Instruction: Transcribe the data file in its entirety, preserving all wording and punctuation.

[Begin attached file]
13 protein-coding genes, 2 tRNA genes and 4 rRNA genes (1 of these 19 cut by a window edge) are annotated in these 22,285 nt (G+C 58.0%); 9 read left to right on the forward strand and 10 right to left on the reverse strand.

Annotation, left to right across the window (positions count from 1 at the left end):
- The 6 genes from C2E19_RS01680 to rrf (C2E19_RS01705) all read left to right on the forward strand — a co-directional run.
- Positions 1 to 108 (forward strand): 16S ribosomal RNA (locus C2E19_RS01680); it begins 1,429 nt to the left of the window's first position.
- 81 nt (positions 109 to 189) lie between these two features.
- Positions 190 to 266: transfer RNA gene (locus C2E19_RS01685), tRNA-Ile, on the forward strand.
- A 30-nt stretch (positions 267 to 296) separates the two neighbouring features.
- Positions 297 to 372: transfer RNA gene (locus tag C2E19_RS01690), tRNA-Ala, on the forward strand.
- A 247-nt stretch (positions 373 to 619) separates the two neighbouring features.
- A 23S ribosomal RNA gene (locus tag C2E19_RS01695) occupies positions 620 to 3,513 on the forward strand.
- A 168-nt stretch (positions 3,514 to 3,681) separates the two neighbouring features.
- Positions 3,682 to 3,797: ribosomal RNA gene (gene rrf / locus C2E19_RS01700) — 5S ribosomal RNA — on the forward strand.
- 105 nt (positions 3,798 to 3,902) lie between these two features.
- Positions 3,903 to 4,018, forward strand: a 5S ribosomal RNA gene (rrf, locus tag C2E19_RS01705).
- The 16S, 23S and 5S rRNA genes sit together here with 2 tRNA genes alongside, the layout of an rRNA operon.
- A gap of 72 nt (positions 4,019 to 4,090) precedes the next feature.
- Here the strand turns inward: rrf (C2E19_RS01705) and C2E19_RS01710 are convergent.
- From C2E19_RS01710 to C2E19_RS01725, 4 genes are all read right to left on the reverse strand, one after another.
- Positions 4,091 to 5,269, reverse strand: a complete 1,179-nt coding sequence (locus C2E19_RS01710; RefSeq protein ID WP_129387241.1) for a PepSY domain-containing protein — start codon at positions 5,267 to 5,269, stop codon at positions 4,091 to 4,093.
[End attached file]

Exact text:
13 protein-coding genes, 2 tRNA genes and 4 rRNA genes (1 of these 19 cut by a window edge) are annotated in these 22,285 nt (G+C 58.0%); 9 read left to right on the forward strand and 10 right to left on the reverse strand.

Annotation, left to right across the window (positions count from 1 at the left end):
- The 6 genes from C2E19_RS01680 to rrf (C2E19_RS01705) all read left to right on the forward strand — a co-directional run.
- Positions 1 to 108 (forward strand): 16S ribosomal RNA (locus C2E19_RS01680); it begins 1,429 nt to the left of the window's first position.
- 81 nt (positions 109 to 189) lie between these two features.
- Positions 190 to 266: transfer RNA gene (locus C2E19_RS01685), tRNA-Ile, on the forward strand.
- A 30-nt stretch (positions 267 to 296) separates the two neighbouring features.
- Positions 297 to 372: transfer RNA gene (locus tag C2E19_RS01690), tRNA-Ala, on the forward strand.
- A 247-nt stretch (positions 373 to 619) separates the two neighbouring features.
- A 23S ribosomal RNA gene (locus tag C2E19_RS01695) occupies positions 620 to 3,513 on the forward strand.
- A 168-nt stretch (positions 3,514 to 3,681) separates the two neighbouring features.
- Positions 3,682 to 3,797: ribosomal RNA gene (gene rrf / locus C2E19_RS01700) — 5S ribosomal RNA — on the forward strand.
- 105 nt (positions 3,798 to 3,902) lie between these two features.
- Positions 3,903 to 4,018, forward strand: a 5S ribosomal RNA gene (rrf, locus tag C2E19_RS01705).
- The 16S, 23S and 5S rRNA genes sit together here with 2 tRNA genes alongside, the layout of an rRNA operon.
- A gap of 72 nt (positions 4,019 to 4,090) precedes the next feature.
- Here the strand turns inward: rrf (C2E19_RS01705) and C2E19_RS01710 are convergent.
- From C2E19_RS01710 to C2E19_RS01725, 4 genes are all read right to left on the reverse strand, one after another.
- Positions 4,091 to 5,269, reverse strand: a complete 1,179-nt coding sequence (locus C2E19_RS01710; RefSeq protein ID WP_129387241.1) for a PepSY domain-containing protein — start codon at positions 5,267 to 5,269, stop codon at positions 4,091 to 4,093.